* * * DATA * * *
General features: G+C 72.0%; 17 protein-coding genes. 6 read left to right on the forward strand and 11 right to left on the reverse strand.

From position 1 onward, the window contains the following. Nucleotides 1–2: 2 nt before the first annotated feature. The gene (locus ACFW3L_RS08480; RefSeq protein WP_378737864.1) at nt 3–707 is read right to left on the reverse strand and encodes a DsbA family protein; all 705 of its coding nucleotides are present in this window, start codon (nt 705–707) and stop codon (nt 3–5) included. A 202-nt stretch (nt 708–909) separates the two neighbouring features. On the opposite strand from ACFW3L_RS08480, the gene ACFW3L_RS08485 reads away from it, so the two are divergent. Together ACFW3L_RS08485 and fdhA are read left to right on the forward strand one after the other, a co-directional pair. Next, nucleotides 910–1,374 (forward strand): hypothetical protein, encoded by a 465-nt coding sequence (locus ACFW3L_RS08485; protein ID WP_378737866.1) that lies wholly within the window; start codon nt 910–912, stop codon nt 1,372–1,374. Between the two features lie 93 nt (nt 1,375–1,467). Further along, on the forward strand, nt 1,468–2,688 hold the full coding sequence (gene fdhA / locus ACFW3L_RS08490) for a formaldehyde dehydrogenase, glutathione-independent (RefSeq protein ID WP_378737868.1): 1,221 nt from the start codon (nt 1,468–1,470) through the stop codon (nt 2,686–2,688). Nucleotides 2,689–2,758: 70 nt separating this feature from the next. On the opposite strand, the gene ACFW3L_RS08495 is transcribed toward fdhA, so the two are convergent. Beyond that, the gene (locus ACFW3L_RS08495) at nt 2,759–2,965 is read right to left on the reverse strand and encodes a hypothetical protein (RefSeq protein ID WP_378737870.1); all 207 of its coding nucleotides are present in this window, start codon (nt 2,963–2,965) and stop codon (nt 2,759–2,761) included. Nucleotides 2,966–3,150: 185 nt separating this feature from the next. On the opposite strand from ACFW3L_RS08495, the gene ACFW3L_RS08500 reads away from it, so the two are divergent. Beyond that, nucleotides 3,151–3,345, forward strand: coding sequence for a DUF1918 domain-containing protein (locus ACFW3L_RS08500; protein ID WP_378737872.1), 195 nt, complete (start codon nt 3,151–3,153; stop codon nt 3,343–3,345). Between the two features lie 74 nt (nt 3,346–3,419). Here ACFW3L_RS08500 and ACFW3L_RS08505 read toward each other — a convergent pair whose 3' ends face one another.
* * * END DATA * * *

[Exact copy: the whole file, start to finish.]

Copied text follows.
General features: G+C 72.0%; 17 protein-coding genes. 6 read left to right on the forward strand and 11 right to left on the reverse strand.

From position 1 onward, the window contains the following. Nucleotides 1–2: 2 nt before the first annotated feature. The gene (locus ACFW3L_RS08480; RefSeq protein WP_378737864.1) at nt 3–707 is read right to left on the reverse strand and encodes a DsbA family protein; all 705 of its coding nucleotides are present in this window, start codon (nt 705–707) and stop codon (nt 3–5) included. A 202-nt stretch (nt 708–909) separates the two neighbouring features. On the opposite strand from ACFW3L_RS08480, the gene ACFW3L_RS08485 reads away from it, so the two are divergent. Together ACFW3L_RS08485 and fdhA are read left to right on the forward strand one after the other, a co-directional pair. Next, nucleotides 910–1,374 (forward strand): hypothetical protein, encoded by a 465-nt coding sequence (locus ACFW3L_RS08485; protein ID WP_378737866.1) that lies wholly within the window; start codon nt 910–912, stop codon nt 1,372–1,374. Between the two features lie 93 nt (nt 1,375–1,467). Further along, on the forward strand, nt 1,468–2,688 hold the full coding sequence (gene fdhA / locus ACFW3L_RS08490) for a formaldehyde dehydrogenase, glutathione-independent (RefSeq protein ID WP_378737868.1): 1,221 nt from the start codon (nt 1,468–1,470) through the stop codon (nt 2,686–2,688). Nucleotides 2,689–2,758: 70 nt separating this feature from the next. On the opposite strand, the gene ACFW3L_RS08495 is transcribed toward fdhA, so the two are convergent. Beyond that, the gene (locus ACFW3L_RS08495) at nt 2,759–2,965 is read right to left on the reverse strand and encodes a hypothetical protein (RefSeq protein ID WP_378737870.1); all 207 of its coding nucleotides are present in this window, start codon (nt 2,963–2,965) and stop codon (nt 2,759–2,761) included. Nucleotides 2,966–3,150: 185 nt separating this feature from the next. On the opposite strand from ACFW3L_RS08495, the gene ACFW3L_RS08500 reads away from it, so the two are divergent. Beyond that, nucleotides 3,151–3,345, forward strand: coding sequence for a DUF1918 domain-containing protein (locus ACFW3L_RS08500; protein ID WP_378737872.1), 195 nt, complete (start codon nt 3,151–3,153; stop codon nt 3,343–3,345). Between the two features lie 74 nt (nt 3,346–3,419). Here ACFW3L_RS08500 and ACFW3L_RS08505 read toward each other — a convergent pair whose 3' ends face one another.